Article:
Athmann fills vital role for Minnesota

Austin Athmann is just a freshman but has stepped up after injuries.
Gophers Austin Athmann swings at the ball on Friday, Feb. 21, 2014.
By
  • Courtesy of University of Minnesota Athletic Communications
March 06, 2014

Gophers senior Matt Halloran said he figured he’d start nearly every game behind the plate this season. But it didn’t exactly work out as planned.

Halloran started the first game of the season behind the plate, but an arm injury forced him out of the position.

Enter freshman Austin Athmann.

Athmann has started six of nine games behind the plate this season. He leads the team with a .381 batting average.

And he’s done it with very little time to mentally prepare himself for his new role.

“He was kind of thrown into the role, and he’s done great,” Halloran said. “There’s still some things we’re working on with him, but that’s expected of a young catcher.”

Athmann said he knew Halloran was in some pain before the season started.

“I figured there’s a chance of me maybe getting a game or two in, a couple weeks,” Athmann said.

Still, before the team left for its first series of the season, coaches told the freshman to be prepared to catch.

And since the first game, which Halloran started, the area behind the plate has belonged almost exclusively to Athmann.

“[I] told him he was going to have to grow up fast and step in and be our full-time catcher,” said head coach John Anderson.

Anderson said Athmann threw the ball all over the place when the team took infield practice before the first game.

“I was extremely nervous,” Athmann said. “I was gripping the ball way too hard, trying to will the ball to second base.”

Anderson sat Athmann down and reminded him that it was the same game he had played his entire life.

“He was a different guy the next day,” Anderson said.

Athmann said that calling pitches behind the plate has been one of the biggest challenges in his jump to college baseball.

“His high school coach called pitches so he didn’t do it in high school,” Anderson said. “He’s been learning on the run, but I’ve been really impressed with the job he’s done back there.”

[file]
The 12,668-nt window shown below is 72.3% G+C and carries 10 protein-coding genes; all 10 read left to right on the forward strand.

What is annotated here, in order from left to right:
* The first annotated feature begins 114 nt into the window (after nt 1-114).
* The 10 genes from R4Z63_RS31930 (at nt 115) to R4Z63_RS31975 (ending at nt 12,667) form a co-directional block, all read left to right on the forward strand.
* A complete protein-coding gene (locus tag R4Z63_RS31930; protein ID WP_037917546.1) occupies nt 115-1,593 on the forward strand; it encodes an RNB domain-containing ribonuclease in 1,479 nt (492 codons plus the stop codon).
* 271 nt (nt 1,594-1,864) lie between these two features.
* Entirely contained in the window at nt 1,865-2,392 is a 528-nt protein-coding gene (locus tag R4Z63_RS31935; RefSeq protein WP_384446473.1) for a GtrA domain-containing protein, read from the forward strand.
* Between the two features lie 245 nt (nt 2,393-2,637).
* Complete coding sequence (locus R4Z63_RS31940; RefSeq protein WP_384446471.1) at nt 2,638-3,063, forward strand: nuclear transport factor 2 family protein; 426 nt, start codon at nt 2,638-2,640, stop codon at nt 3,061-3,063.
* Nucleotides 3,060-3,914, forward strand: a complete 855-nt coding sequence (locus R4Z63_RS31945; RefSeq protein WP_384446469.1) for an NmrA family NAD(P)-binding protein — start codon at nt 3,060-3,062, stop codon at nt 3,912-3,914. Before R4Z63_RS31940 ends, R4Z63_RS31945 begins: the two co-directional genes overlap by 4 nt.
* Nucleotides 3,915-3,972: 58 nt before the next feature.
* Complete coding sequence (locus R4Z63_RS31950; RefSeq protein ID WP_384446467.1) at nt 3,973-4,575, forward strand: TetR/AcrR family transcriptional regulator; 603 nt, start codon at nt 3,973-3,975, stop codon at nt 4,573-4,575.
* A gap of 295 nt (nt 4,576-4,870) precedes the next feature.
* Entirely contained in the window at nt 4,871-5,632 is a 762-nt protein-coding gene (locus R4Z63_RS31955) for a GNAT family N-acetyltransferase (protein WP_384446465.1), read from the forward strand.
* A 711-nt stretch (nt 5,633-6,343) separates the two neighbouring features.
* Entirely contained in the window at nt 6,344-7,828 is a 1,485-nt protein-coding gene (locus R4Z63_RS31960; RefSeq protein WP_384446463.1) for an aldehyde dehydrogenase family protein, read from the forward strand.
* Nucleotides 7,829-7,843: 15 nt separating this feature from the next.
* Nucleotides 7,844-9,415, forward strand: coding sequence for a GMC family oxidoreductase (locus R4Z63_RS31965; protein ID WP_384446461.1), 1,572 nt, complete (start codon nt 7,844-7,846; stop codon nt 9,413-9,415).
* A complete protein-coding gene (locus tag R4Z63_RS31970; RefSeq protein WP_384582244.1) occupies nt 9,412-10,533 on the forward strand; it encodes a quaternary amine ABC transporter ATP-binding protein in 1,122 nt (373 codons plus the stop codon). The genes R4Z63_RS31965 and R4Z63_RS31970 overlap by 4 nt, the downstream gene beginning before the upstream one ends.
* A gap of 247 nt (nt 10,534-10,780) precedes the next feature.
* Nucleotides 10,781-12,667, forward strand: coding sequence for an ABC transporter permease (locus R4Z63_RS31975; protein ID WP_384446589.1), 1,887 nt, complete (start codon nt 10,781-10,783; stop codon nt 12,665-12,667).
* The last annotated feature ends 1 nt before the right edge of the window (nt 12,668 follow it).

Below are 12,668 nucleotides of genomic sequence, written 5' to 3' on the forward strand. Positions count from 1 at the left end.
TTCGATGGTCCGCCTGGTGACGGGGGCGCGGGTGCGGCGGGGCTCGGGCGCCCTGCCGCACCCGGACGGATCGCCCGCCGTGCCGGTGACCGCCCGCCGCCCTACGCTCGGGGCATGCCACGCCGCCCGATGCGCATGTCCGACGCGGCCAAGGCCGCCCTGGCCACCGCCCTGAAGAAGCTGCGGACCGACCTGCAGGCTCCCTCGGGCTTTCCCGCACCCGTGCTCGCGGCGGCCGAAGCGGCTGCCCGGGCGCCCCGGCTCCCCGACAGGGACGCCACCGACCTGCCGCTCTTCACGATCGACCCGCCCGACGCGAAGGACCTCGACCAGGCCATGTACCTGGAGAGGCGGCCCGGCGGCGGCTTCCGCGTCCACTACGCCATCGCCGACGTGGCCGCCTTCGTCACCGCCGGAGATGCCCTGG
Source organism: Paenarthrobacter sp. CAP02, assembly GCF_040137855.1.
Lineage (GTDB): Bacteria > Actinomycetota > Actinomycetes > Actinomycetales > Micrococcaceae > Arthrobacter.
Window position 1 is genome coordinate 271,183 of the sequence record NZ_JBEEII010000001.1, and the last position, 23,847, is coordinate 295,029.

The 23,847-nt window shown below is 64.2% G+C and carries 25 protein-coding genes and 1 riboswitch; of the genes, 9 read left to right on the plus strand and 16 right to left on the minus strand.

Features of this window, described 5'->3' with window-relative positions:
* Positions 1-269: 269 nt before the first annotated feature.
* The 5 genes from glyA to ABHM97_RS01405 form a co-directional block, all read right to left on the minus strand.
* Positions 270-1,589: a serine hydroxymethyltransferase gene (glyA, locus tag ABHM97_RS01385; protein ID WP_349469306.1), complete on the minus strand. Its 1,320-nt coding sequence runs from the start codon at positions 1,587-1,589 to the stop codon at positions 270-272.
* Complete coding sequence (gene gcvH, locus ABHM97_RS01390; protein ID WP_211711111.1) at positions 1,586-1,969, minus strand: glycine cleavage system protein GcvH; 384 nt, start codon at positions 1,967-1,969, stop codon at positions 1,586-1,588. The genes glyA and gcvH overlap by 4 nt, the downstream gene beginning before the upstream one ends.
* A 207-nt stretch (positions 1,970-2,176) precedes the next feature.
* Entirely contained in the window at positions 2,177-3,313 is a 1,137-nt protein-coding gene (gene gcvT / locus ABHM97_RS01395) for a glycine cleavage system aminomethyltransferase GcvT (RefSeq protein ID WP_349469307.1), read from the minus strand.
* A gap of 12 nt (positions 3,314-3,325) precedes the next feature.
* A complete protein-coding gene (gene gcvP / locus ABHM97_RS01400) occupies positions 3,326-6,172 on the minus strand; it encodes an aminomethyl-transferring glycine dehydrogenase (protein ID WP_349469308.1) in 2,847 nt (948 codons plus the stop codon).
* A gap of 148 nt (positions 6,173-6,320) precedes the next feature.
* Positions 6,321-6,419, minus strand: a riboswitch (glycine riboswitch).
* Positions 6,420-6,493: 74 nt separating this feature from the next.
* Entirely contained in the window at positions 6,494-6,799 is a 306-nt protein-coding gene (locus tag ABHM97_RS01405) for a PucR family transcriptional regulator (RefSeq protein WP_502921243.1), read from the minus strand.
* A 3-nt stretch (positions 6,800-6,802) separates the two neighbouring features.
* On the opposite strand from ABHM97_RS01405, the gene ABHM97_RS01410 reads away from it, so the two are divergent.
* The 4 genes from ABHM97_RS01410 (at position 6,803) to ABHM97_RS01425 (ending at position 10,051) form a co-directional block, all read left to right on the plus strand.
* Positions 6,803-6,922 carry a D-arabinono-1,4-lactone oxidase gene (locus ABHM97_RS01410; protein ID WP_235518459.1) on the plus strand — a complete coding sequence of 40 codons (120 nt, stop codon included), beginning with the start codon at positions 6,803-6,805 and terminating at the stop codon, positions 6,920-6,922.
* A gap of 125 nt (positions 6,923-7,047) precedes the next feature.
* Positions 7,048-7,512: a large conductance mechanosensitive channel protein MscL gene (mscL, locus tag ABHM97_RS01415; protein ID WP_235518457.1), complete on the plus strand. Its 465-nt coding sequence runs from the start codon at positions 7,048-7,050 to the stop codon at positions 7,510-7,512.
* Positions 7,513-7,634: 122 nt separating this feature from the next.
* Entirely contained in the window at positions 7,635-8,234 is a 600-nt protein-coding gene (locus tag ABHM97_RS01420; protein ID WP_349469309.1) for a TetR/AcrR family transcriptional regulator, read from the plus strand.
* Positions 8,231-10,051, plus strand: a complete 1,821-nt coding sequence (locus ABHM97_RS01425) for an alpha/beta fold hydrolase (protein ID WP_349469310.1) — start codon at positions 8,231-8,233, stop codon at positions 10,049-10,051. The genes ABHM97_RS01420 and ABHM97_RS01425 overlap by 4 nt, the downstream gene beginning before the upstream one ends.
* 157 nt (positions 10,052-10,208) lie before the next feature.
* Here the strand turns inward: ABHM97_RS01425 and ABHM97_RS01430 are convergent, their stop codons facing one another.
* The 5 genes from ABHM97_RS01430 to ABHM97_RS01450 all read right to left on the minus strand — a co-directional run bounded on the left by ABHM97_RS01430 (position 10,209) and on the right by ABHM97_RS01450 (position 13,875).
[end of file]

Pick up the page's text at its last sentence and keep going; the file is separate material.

Anderson said he might make some suggestions after a game but doesn’t second-guess pitch calls.

“That’s the worst thing you can do for a young catcher,” he said. “I want him to have confidence in himself.”

Athmann has had to learn each pitcher’s tendencies and preferences because each one is very different.

It’s a steep learning curve, but Halloran has helped him along the way with the pitch-calling aspect of the game and with figuring out opposing hitters.

“He’s always on the bench with a piece of paper … writing down each guy’s tendencies,” Athmann said. “In between innings, I come in and talk to him about what guys did what, and the next time we go through the order, he’s got all the tendencies of all the team’s hitters.”

Halloran, who said he is planning on medically redshirting the season, has been helping Athmann in any way possible.

“If I can’t be [in] that role, I’m going to do everything I can to help the team,” Halloran said.

Gophers junior Mark Tatera will also see time behind the plate this season. And freshman Troy Traxler, who has been dealing with an injury of his own, will be behind the two of them on the depth chart.

Anderson said Athmann might be able to catch all three games in a weekend once they get into Big Ten series, but he said that he wants to protect the freshman’s arm.

And while Athmann has adapted to the defensive duties of his role, he’s also stood out at the plate. Athmann said he was initially more nervous about the hitting aspect.

“I really didn’t think it would come this fast,” he said. “I thought I was going to … struggle [in the] first half of the season, but I’m just trying to calm myself down in the box, and it’s really been working out for me so far.”

And he’s impressed his head coach.

“He’s exceeded my expectations by miles for how well he’s played for a freshman,” Anderson said.

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